Oral prophylaxis may reduce stroke risk factors

Audrey Abella
16 Feb 2022
The mouth a gateway to stroke risk reduction?

In individuals who had a recent stroke or transient ischaemic attack (TIA), a trip to the dentist might just spare them from a recurrence, findings from the PREMIERS* study suggest.

“Approximately 40 percent of stroke/TIA patients have moderate gum disease,” said Dr Souvik Sen from the University of South Carolina, Columbia, South Carolina, US at ISC 2022. “The identification of periodontal disease as a risk factor for stroke and MI raises the possibility that periodontal treatment may reduce vascular event rates in stroke/TIA patients.”

In one of the first trials to date that evaluated the effect of treating periodontal disease on major adverse cardiovascular events in recent stroke/TIA patients, the risk of the primary composite outcome of stroke, MI, or death was similarly low among individuals who had intensive and standard periodontal treatment (7.7 percent vs 12.3 percent; hazard ratio [HR], 0.65; p=0.26). [ISC 2022, abstract LB3]

“[The difference was not] statistically significant but in the hypothesized direction,” said Sen.

When compared against historical data** reflecting an event rate of about 25 percent, there was “quite a dramatic difference”, Sen noted.

“It is very interesting [to see] these results in a relatively short timeframe. [At] 1 year, you’re reducing the number of vascular events,” commented ISC 2022 Chair Dr Louise McCollough from the Memorial Herman Hospital, Houston, Texas, US, who was not affiliated with the study, during a video interview. “The numbers might be small, [but this] suggests that there is a benefit from aggressive [periodontal] treatment, at least in the right direction.”


More visits – less risk?

“It seems the biggest bang for our buck is getting people seen,” continued McCollough. Sen concurred and noted this to be “the interesting finding of the study”, as participants who had ≥4 dental visits were significantly more likely to have fewer composite events than those who only came for the baseline visit (p=0.0017).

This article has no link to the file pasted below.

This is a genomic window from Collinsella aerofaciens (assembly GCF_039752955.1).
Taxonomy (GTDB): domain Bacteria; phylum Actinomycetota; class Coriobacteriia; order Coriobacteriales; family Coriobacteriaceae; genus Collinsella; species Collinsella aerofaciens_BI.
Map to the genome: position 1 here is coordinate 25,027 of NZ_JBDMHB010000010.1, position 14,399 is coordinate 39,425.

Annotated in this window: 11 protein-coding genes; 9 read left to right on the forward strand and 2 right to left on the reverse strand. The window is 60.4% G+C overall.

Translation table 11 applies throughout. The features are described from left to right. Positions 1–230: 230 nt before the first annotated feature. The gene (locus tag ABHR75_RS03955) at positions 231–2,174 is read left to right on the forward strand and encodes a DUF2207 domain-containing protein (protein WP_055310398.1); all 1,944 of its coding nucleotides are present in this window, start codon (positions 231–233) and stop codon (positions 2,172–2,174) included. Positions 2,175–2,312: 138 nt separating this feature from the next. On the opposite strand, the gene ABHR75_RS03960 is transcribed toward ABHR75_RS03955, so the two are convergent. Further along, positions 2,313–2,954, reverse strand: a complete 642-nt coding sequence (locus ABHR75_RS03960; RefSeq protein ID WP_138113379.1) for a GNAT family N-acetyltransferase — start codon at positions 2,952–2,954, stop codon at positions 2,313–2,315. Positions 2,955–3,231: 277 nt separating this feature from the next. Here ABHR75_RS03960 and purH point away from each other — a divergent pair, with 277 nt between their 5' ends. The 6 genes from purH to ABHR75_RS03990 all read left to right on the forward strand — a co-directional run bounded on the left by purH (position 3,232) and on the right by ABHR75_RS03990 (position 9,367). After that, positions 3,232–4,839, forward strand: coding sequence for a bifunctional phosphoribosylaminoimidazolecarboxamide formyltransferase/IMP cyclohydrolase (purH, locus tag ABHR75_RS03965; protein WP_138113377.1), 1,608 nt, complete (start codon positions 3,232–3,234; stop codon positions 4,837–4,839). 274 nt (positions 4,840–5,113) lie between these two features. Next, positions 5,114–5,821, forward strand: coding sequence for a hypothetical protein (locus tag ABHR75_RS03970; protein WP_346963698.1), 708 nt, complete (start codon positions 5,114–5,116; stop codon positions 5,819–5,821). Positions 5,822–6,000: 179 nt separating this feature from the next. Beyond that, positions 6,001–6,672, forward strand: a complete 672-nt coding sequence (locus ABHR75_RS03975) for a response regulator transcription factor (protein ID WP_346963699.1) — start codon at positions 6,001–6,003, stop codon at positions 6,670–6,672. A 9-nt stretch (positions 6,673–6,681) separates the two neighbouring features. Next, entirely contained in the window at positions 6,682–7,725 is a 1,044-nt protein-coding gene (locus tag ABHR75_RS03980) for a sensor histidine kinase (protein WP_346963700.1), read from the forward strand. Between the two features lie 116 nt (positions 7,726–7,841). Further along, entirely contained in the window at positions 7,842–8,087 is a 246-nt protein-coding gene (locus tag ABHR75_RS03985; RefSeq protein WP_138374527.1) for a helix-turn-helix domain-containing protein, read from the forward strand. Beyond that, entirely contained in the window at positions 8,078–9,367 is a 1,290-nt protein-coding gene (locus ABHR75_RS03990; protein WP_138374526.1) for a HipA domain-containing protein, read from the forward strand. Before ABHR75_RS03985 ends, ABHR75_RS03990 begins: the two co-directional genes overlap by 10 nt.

When asked how a 3-month dental visit could make such a difference, Sen said, “Inflammation does increase the risk for atherosclerotic cardiovascular disease and stroke. The first mechanism we can think of is that treatment of gum disease lowers the inflammatory burden. These patients came back every 3 months [and the blood pressure (BP) and] medication compliance check [may] have a direct impact on lowering the recurrent vascular event rate.”

All secondary outcomes did improve in both arms. Of note were the significant drops in diastolic BP from baseline to 12 months, both in the intensive (from 89 to 85 mm Hg; p=0.04) and standard treatment arms (from 89 to 84 mm Hg; p=0.02), and the significant increase in high-density lipoprotein (HDL) level in the standard treatment arm (from 53 to 59 mg/dL; p=0.03).


Oral healthcare is important

Participants (n=280; mean age 60 years, 90 percent male) had minor, nondisabling ischaemic stroke/TIA within 3 months (median NIHSS*** 2) and moderate-to-severe# periodontal disease. They were randomized 1:1 to receive standard or intensive## periodontal treatment quarterly for a year.

Both intensive and standard arms had low rates of sepsis (n=3 vs 2) and dental bleeding (n=2 vs 0). “[T]he sepsis rate … goes along with what we notice in a general stroke population,” Sen noted.

The one case of infective endocarditis in the intensive treatment arm does not appear to be related to dental treatment, as cultures revealed that the bacterial pathogen was not present in the oral cavity. “With that, we were able to safely exclude the possibility that dental care in any way led to the infective endocarditis,” Sen said.

“[Overall, our findings suggest that] oral hygiene is important to cerebrovascular and cardiovascular health,” Sen concluded. “[W]e need more studies in this area.”


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